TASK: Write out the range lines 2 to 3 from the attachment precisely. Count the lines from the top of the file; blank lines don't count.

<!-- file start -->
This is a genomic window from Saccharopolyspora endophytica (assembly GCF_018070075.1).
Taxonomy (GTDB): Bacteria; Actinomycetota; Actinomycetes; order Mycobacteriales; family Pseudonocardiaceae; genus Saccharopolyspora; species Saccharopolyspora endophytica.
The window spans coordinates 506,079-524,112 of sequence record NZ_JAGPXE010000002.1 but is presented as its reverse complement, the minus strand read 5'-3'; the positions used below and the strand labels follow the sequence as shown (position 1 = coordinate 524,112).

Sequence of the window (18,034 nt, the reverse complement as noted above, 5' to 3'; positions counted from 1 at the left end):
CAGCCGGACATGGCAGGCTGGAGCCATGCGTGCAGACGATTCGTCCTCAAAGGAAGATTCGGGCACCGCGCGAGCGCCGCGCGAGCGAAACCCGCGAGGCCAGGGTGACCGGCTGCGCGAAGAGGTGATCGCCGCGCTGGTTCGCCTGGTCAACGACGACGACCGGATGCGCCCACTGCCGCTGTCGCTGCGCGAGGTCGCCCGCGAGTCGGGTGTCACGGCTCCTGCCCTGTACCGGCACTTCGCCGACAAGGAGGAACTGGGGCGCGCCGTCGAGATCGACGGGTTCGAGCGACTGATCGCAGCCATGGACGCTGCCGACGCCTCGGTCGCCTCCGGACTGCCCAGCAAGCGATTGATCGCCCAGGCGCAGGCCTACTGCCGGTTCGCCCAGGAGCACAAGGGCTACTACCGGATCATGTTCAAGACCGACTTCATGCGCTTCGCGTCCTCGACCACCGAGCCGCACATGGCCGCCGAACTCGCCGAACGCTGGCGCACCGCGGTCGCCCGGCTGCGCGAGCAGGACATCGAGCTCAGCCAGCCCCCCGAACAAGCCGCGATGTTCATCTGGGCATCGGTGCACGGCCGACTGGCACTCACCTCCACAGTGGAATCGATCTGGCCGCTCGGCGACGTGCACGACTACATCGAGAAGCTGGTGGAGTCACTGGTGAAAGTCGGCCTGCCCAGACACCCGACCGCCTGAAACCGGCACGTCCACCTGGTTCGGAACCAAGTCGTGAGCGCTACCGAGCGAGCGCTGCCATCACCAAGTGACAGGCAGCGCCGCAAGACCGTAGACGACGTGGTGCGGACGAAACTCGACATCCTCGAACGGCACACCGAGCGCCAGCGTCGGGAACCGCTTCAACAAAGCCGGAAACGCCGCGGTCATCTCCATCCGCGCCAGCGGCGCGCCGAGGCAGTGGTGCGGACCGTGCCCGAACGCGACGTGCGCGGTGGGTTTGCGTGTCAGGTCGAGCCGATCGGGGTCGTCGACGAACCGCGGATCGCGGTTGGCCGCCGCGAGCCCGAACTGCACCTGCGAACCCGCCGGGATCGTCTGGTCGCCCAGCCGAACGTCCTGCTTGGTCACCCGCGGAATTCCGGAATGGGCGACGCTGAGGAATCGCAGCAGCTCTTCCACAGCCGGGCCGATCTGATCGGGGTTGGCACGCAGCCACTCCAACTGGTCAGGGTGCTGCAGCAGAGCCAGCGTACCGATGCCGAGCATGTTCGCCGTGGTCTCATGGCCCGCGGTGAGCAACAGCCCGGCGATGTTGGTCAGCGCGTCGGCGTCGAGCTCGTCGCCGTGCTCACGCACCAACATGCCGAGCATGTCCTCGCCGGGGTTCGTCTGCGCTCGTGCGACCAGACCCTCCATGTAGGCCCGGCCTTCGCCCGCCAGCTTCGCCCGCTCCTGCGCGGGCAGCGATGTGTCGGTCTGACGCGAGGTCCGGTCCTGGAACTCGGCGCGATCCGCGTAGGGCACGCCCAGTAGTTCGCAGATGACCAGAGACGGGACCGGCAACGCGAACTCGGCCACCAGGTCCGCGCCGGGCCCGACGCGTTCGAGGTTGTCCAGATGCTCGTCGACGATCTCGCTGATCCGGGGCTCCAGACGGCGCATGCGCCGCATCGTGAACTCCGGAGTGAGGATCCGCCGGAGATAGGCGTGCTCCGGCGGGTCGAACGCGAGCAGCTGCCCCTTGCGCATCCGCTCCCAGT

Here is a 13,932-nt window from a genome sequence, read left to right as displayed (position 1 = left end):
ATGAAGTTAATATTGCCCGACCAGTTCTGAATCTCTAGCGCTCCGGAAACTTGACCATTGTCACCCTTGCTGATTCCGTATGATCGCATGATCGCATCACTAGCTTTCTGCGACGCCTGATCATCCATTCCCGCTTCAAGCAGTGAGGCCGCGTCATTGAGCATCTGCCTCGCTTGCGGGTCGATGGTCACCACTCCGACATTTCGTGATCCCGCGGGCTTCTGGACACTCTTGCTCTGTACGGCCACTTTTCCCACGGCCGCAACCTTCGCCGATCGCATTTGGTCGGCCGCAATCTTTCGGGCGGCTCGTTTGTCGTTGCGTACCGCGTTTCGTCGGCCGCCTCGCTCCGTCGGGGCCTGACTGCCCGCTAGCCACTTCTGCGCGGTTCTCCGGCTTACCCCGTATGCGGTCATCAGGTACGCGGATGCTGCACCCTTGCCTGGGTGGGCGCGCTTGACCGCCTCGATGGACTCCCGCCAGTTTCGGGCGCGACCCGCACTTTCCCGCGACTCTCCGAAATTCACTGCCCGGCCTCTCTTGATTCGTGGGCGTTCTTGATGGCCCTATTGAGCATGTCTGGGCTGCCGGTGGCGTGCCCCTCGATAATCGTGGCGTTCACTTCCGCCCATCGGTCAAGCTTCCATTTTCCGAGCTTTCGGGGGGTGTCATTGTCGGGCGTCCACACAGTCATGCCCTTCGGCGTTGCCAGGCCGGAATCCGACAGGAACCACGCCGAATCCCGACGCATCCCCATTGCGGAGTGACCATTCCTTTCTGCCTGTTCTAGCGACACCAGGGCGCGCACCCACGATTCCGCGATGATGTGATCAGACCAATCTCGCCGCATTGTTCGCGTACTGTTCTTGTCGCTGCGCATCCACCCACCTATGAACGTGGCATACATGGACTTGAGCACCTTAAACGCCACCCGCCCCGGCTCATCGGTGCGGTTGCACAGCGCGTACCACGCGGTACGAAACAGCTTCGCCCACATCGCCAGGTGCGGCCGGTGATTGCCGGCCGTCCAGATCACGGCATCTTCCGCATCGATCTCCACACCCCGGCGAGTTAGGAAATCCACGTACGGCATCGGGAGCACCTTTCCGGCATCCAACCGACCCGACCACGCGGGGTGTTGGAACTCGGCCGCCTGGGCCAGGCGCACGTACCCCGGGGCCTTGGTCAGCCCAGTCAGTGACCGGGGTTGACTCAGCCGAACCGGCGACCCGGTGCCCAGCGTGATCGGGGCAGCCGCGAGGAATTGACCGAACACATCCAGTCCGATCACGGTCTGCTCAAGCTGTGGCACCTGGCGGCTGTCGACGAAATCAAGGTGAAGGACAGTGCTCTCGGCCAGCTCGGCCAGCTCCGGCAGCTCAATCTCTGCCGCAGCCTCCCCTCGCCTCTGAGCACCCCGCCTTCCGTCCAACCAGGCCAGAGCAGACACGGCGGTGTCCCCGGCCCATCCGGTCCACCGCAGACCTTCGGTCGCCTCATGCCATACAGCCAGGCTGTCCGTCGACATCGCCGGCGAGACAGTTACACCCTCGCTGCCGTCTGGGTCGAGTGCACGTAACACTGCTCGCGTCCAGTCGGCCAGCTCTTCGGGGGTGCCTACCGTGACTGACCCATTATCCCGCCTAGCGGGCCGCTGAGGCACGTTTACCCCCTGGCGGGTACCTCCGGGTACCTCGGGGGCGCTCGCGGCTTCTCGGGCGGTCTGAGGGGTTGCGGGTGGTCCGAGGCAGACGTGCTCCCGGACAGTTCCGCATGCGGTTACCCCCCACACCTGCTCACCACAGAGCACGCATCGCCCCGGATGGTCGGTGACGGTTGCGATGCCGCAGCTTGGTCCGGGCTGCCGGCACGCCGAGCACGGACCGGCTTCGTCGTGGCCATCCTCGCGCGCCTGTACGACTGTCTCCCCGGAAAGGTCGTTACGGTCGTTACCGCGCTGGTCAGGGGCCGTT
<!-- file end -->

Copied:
Taxonomy (GTDB): Bacteria; Actinomycetota; Actinomycetes; order Mycobacteriales; family Pseudonocardiaceae; genus Saccharopolyspora; species Saccharopolyspora endophytica.
The window spans coordinates 506,079-524,112 of sequence record NZ_JAGPXE010000002.1 but is presented as its reverse complement, the minus strand read 5'-3'; the positions used below and the strand labels follow the sequence as shown (position 1 = coordinate 524,112).